# If $G=H\times K$ and that $N$ is a normal subgroup of $H$, then $N$ is normal in $G$.

I encountered this problem in Gallian Abstract Algebra (pg. 239, 8th edition)

Suppose that $G=H\times K$ and that $N$ is a normal subgroup of $H$. Prove that $N$ is normal in $G$.

Where $\times$ denotes the internal direct product. I'm having some trouble proving this. If $G=H\times K$, we have that $H,K$ are both normal in $G$. For a while I was working under the assumption that $N$ is normal in $G\iff N$ is normal in $H$ and $N$ is normal in $K$, but I'm not sure that this is the case any more. Or perhaps this is the case only if $N=\{e\}$? Am I overlooking something simple? Any help is appreciated! Thank you.

EDIT: I was overlooking the basic result of $G=H\times K$ that every element of $H$ and $K$ commute. Thanks for the help!

• You could think of it as $N \times 1$ – shobon Apr 28 '13 at 20:54
• @julien I think that $N\subseteq G$ . This is an internal direct product – Amr Apr 28 '13 at 21:07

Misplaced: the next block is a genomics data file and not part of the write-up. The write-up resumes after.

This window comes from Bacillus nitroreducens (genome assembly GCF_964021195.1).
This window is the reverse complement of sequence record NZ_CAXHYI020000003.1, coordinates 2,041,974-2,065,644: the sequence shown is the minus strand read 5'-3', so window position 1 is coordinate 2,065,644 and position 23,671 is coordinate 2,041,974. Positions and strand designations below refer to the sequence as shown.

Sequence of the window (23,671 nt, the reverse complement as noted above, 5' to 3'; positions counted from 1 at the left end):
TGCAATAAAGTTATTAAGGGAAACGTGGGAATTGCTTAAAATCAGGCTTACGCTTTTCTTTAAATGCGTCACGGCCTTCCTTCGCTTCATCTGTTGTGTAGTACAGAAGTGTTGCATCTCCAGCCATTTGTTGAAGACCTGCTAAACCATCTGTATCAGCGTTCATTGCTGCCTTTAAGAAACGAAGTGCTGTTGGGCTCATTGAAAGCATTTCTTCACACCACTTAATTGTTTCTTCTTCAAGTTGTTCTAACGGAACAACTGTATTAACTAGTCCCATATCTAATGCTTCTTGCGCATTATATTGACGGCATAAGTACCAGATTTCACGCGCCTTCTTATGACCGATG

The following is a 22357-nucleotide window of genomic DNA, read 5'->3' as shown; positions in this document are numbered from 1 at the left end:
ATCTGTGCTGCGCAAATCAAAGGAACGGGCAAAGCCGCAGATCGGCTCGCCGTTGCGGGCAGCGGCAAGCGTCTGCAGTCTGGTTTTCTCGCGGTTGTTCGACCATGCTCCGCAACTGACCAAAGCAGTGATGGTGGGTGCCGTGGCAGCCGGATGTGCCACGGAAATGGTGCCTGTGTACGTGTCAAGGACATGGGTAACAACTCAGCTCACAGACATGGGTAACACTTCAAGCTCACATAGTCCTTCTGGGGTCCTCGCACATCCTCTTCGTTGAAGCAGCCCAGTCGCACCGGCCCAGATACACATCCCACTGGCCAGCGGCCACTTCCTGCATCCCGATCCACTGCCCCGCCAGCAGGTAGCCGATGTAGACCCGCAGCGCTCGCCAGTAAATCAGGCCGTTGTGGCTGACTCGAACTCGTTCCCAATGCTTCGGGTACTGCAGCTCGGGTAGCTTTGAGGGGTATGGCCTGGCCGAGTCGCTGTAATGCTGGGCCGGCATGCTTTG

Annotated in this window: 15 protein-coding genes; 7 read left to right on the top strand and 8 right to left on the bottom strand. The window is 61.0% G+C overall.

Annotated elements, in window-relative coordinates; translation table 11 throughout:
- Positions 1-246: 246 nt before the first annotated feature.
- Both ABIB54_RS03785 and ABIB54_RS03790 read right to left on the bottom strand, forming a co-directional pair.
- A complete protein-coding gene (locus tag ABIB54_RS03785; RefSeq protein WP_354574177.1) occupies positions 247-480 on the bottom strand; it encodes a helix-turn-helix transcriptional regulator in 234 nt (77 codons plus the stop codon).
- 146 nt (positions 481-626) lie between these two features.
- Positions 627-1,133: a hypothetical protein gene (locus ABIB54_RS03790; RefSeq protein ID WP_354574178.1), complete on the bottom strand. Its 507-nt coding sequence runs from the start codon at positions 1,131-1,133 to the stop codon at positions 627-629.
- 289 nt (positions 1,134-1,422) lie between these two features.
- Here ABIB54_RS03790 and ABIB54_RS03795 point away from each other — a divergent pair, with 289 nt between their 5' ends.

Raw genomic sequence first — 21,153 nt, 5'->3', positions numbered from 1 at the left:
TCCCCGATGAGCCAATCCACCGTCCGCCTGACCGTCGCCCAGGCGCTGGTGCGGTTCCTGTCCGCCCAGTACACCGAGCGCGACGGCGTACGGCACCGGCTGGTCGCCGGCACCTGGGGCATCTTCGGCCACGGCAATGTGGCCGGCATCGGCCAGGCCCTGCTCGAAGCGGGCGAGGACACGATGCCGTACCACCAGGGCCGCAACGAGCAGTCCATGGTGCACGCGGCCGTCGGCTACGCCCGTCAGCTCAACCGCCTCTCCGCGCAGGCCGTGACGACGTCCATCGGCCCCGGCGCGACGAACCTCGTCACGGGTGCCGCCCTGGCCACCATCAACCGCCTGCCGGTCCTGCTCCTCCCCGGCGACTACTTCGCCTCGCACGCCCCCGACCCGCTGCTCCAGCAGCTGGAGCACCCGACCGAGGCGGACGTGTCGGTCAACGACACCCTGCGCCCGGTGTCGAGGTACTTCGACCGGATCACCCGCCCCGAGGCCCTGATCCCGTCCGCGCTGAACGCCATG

• @Amr Oh, I did not see that...Thank you. – Julien Apr 28 '13 at 21:07

Use $N\cong N\times 1$.

$(h,k)^{-1}\cdot (n,1)\cdot (h,k)=(h^{-1},k^{-1})\cdot (n,1)\cdot (h,k)=(h^{-1}nh,k^{-1}1k)=(n',1)\in N$, where $n'=h^{-1}nh\in N$ by normality of $N$ in $H$

$\textbf{EDIT}$: Why do $hk=kh$ for every $h\in H, k\in K$?

$hk=kh$ if and only if $k^{-1}hkh^{-1}=e$. Set $u:=k^{-1}hkh^{-1}$. You have $$u=(k^{-1}hk)h^{-1}=h'h^{-1}\in H$$ where $h'=k^{-1}hk$ is in $H$ by normality of $H$, but also $$u=k^{-1}(hkh^{-1})=k^{-1}k'\in K$$ where $k'=hkh^{-1}$ is in $K$ by normality of $K$ in $G$, Hence $u\in H\cap K=e$

• And can you show this using that $\times$ is an internal rather than an external direct product? – luke Apr 28 '13 at 21:19
• @zach internal and external are isomorphic, provided the intersection of normal subgroups is trivial – Federica Maggioni Apr 28 '13 at 21:20
• Right, but is there a way to show it without using that isomorphism? That is, only using the properties of internal direct products. – luke Apr 28 '13 at 21:23